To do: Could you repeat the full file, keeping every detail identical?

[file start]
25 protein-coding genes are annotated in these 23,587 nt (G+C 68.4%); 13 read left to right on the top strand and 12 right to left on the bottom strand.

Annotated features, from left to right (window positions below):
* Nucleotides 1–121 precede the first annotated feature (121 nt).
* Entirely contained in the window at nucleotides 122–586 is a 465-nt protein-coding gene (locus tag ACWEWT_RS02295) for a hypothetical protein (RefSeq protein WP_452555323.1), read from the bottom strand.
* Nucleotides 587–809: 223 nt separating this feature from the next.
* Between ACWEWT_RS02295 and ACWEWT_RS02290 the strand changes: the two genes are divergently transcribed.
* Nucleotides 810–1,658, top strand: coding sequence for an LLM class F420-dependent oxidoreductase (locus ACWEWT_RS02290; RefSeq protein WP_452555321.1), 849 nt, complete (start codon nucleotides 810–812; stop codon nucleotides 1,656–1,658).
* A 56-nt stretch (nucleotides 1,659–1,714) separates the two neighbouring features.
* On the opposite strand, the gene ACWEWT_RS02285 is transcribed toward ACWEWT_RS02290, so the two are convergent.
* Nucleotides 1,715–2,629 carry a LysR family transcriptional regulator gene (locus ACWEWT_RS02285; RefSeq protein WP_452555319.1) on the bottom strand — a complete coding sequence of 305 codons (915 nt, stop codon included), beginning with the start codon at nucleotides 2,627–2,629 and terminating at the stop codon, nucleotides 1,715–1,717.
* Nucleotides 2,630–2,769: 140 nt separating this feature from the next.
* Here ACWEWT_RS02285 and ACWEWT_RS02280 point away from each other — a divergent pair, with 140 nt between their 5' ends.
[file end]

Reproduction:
25 protein-coding genes are annotated in these 23,587 nt (G+C 68.4%); 13 read left to right on the top strand and 12 right to left on the bottom strand.

Annotated features, from left to right (window positions below):
* Nucleotides 1–121 precede the first annotated feature (121 nt).
* Entirely contained in the window at nucleotides 122–586 is a 465-nt protein-coding gene (locus tag ACWEWT_RS02295) for a hypothetical protein (RefSeq protein WP_452555323.1), read from the bottom strand.
* Nucleotides 587–809: 223 nt separating this feature from the next.
* Between ACWEWT_RS02295 and ACWEWT_RS02290 the strand changes: the two genes are divergently transcribed.
* Nucleotides 810–1,658, top strand: coding sequence for an LLM class F420-dependent oxidoreductase (locus ACWEWT_RS02290; RefSeq protein WP_452555321.1), 849 nt, complete (start codon nucleotides 810–812; stop codon nucleotides 1,656–1,658).
* A 56-nt stretch (nucleotides 1,659–1,714) separates the two neighbouring features.
* On the opposite strand, the gene ACWEWT_RS02285 is transcribed toward ACWEWT_RS02290, so the two are convergent.
* Nucleotides 1,715–2,629 carry a LysR family transcriptional regulator gene (locus ACWEWT_RS02285; RefSeq protein WP_452555319.1) on the bottom strand — a complete coding sequence of 305 codons (915 nt, stop codon included), beginning with the start codon at nucleotides 2,627–2,629 and terminating at the stop codon, nucleotides 1,715–1,717.
* Nucleotides 2,630–2,769: 140 nt separating this feature from the next.
* Here ACWEWT_RS02285 and ACWEWT_RS02280 point away from each other — a divergent pair, with 140 nt between their 5' ends.